What’s really insidious is that, unless they save more, they always will be. Around August 2030 (by which time our 25 year old is 40 and still doesn’t own a house), the increase in house prices each month becomes larger than the increase in our renter's savings. Each month, rather than the target getting closer, it begins to recede into the distance.

If the government were to extend its free money scheme, that point would come a few years later – but it would still come.

There are a lot of assumptions here – about interest rates, the rate of house price increase, and so on. You’d hope that someone who can save £200 now should be able to save a bit more than that in future.

In practice, many first-time buyers aren’t individuals, but couples; and it’s in the nature of averages that a fair few people be buying with smaller deposits. It would be untrue to say that Osborne’s scheme won’t be useful to anyone, because it clearly will. 

But the people it'll be useful to are mostly those who are already sat on a big pile of money with which to buy a house, and just need a little bit of help to get them over the top. If an individual first-time-buyer relies purely on the government backed ISA, then they will never, ever reach their savings target. Despite what the government has implied, saving £250 a month simply isn’t enough. Either house prices have to come down, or ISA interest rates have to go up, or they need to find a hell of a lot more than £200 a month.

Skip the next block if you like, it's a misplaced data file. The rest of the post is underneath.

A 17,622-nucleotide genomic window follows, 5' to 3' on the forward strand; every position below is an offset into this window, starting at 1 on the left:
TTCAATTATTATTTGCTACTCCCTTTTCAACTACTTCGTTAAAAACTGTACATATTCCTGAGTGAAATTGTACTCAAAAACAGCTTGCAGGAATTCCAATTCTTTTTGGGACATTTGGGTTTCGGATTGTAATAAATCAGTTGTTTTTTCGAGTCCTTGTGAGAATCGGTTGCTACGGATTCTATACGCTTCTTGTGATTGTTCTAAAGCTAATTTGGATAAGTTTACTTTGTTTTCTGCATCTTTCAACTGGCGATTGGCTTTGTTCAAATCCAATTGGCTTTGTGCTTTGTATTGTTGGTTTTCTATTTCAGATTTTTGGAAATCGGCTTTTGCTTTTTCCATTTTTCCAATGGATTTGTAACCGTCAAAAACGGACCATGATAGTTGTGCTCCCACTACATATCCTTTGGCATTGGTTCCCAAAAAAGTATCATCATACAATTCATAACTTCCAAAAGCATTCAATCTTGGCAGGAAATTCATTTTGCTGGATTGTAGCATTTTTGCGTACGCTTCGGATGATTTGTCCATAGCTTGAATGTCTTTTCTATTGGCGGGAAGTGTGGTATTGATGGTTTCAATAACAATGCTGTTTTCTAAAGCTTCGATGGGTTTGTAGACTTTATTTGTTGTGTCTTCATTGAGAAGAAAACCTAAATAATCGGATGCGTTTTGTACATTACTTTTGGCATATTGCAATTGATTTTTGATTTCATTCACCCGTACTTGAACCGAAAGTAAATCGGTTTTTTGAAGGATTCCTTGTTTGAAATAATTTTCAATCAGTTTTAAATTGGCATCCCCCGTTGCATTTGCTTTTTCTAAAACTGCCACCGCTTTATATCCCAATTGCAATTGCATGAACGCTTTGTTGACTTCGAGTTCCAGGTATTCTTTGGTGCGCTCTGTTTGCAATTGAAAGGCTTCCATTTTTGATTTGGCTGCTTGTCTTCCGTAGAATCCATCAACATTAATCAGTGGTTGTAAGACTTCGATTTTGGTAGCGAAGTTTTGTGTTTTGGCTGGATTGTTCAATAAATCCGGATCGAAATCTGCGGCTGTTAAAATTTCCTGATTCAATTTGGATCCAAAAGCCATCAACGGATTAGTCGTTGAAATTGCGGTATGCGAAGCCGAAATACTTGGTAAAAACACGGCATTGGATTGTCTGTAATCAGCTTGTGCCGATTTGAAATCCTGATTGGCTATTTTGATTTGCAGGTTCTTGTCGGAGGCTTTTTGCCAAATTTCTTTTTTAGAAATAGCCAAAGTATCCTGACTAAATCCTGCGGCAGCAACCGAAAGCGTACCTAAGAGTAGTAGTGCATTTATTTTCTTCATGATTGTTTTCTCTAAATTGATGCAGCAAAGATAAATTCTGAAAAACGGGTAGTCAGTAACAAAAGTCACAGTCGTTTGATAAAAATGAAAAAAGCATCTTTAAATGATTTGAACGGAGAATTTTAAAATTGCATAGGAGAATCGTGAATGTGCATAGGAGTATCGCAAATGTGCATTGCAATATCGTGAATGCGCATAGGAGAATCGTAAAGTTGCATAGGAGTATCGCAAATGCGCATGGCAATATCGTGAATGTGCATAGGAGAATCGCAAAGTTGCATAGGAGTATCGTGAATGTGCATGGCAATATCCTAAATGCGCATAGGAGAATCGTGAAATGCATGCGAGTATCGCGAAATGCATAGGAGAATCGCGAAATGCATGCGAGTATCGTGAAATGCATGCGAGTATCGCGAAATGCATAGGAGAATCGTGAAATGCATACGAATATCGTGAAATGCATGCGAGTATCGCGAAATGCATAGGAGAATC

Oh, and this is assuming that pumping more money into the housing market without significantly increasingly supply – as this government has repeatedly done – won't push up house prices yet further. Which it almost certainly will.

If you're a first time buyer, don't let Osborne fool you: he hates your guts.

Jonn Elledge is the editor of the New Statesman's sister site CityMetric. He is on Twitter, far too much, as @JonnElledge.

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The Prevent strategy needs a rethink, not a rebrand

A bad policy by any other name is still a bad policy.

Yesterday the Home Affairs Select Committee published its report on radicalization in the UK. While the focus of the coverage has been on its claim that social media companies like Facebook, Twitter and YouTube are “consciously failing” to combat the promotion of terrorism and extremism, it also reported on Prevent. The report rightly engages with criticism of Prevent, acknowledging how it has affected the Muslim community and calling for it to become more transparent:

“The concerns about Prevent amongst the communities most affected by it must be addressed. Otherwise it will continue to be viewed with suspicion by many, and by some as “toxic”… The government must be more transparent about what it is doing on the Prevent strategy, including by publicising its engagement activities, and providing updates on outcomes, through an easily accessible online portal.”

While this acknowledgement is good news, it is hard to see how real change will occur. As I have written previously, as Prevent has become more entrenched in British society, it has also become more secretive. For example, in August 2013, I lodged FOI requests to designated Prevent priority areas, asking for the most up-to-date Prevent funding information, including what projects received funding and details of any project engaging specifically with far-right extremism. I lodged almost identical requests between 2008 and 2009, all of which were successful. All but one of the 2013 requests were denied.